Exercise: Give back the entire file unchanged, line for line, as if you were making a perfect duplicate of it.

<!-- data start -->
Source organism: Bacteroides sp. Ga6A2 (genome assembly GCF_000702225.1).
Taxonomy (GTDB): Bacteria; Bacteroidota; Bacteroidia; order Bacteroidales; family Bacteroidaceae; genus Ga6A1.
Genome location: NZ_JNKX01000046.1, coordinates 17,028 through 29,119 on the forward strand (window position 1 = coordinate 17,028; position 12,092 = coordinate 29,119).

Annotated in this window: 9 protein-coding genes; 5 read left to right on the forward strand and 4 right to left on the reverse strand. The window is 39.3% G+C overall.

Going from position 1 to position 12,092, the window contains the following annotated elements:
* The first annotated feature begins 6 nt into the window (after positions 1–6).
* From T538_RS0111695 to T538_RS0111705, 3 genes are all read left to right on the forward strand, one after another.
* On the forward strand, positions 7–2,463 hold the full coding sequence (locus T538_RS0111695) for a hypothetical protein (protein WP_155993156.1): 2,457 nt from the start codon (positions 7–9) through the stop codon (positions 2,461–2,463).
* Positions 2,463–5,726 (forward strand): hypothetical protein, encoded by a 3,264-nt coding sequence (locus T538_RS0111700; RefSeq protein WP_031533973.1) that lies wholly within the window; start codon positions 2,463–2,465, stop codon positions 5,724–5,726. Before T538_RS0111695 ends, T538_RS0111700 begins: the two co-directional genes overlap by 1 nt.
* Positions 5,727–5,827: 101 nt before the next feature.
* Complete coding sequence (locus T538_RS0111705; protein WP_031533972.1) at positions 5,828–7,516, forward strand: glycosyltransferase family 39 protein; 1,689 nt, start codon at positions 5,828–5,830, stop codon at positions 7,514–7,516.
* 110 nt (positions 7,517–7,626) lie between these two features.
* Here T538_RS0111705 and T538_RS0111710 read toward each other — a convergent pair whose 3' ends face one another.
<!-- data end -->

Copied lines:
Source organism: Bacteroides sp. Ga6A2 (genome assembly GCF_000702225.1).
Taxonomy (GTDB): Bacteria; Bacteroidota; Bacteroidia; order Bacteroidales; family Bacteroidaceae; genus Ga6A1.
Genome location: NZ_JNKX01000046.1, coordinates 17,028 through 29,119 on the forward strand (window position 1 = coordinate 17,028; position 12,092 = coordinate 29,119).

Annotated in this window: 9 protein-coding genes; 5 read left to right on the forward strand and 4 right to left on the reverse strand. The window is 39.3% G+C overall.

Going from position 1 to position 12,092, the window contains the following annotated elements:
* The first annotated feature begins 6 nt into the window (after positions 1–6).
* From T538_RS0111695 to T538_RS0111705, 3 genes are all read left to right on the forward strand, one after another.
* On the forward strand, positions 7–2,463 hold the full coding sequence (locus T538_RS0111695) for a hypothetical protein (protein WP_155993156.1): 2,457 nt from the start codon (positions 7–9) through the stop codon (positions 2,461–2,463).
* Positions 2,463–5,726 (forward strand): hypothetical protein, encoded by a 3,264-nt coding sequence (locus T538_RS0111700; RefSeq protein WP_031533973.1) that lies wholly within the window; start codon positions 2,463–2,465, stop codon positions 5,724–5,726. Before T538_RS0111695 ends, T538_RS0111700 begins: the two co-directional genes overlap by 1 nt.
* Positions 5,727–5,827: 101 nt before the next feature.
* Complete coding sequence (locus T538_RS0111705; protein WP_031533972.1) at positions 5,828–7,516, forward strand: glycosyltransferase family 39 protein; 1,689 nt, start codon at positions 5,828–5,830, stop codon at positions 7,514–7,516.
* 110 nt (positions 7,517–7,626) lie between these two features.
* Here T538_RS0111705 and T538_RS0111710 read toward each other — a convergent pair whose 3' ends face one another.